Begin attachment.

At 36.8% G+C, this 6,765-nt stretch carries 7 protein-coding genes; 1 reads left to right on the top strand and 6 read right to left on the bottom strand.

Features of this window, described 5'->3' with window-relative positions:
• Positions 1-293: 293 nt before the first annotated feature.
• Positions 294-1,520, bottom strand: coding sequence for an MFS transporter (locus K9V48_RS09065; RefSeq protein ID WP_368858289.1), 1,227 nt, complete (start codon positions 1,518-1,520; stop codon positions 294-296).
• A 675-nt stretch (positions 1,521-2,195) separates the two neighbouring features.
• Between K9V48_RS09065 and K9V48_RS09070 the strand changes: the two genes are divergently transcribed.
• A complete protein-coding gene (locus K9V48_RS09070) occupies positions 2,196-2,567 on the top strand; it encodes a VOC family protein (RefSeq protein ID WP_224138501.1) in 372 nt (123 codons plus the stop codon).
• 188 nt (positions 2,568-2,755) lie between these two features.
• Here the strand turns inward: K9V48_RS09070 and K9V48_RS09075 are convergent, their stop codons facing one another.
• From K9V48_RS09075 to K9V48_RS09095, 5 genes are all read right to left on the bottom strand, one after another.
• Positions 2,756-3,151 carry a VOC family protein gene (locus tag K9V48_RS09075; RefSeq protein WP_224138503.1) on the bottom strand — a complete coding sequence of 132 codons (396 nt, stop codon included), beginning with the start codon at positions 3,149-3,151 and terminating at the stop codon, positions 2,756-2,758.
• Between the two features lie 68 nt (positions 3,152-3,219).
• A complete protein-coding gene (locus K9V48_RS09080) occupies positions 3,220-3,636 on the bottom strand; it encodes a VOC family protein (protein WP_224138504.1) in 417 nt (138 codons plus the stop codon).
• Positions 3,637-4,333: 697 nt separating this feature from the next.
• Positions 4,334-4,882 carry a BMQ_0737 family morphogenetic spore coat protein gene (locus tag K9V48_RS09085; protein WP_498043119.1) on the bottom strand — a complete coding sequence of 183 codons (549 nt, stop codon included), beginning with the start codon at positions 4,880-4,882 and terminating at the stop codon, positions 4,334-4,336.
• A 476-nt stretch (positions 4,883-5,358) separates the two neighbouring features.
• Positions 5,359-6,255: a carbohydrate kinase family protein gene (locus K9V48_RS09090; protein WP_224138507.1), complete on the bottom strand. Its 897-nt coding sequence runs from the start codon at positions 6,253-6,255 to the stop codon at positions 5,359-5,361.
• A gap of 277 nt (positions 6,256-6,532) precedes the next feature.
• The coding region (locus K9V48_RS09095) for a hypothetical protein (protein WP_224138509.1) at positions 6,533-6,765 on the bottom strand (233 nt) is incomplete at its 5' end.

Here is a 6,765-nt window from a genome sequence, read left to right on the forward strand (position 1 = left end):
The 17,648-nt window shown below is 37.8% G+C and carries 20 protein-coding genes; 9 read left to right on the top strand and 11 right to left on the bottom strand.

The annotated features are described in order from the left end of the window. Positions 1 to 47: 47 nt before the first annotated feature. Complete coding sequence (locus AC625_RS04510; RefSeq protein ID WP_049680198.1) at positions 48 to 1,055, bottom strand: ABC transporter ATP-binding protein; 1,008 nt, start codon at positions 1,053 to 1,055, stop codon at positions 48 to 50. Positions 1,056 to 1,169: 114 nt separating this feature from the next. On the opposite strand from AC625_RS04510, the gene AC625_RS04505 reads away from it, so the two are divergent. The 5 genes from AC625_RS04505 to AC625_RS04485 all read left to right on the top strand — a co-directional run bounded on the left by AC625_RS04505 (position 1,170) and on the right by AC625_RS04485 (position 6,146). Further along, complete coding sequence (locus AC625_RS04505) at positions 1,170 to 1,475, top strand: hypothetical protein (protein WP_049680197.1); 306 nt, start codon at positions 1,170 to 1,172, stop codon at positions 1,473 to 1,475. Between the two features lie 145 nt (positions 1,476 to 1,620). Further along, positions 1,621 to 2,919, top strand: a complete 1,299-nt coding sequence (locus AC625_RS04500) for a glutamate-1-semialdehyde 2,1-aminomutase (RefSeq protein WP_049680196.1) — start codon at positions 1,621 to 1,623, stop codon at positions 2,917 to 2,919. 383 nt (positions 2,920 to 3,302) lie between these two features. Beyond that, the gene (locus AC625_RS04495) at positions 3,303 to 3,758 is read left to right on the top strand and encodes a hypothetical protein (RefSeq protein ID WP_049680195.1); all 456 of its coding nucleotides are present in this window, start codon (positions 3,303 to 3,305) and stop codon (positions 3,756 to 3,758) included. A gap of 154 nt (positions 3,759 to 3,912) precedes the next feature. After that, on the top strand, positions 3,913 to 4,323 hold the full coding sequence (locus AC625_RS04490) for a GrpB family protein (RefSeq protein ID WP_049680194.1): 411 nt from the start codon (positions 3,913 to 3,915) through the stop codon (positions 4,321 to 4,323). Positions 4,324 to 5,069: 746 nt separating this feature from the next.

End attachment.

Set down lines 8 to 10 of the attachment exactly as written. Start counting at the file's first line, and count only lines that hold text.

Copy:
• 188 nt (positions 2,568-2,755) lie between these two features.
• Here the strand turns inward: K9V48_RS09070 and K9V48_RS09075 are convergent, their stop codons facing one another.
• From K9V48_RS09075 to K9V48_RS09095, 5 genes are all read right to left on the bottom strand, one after another.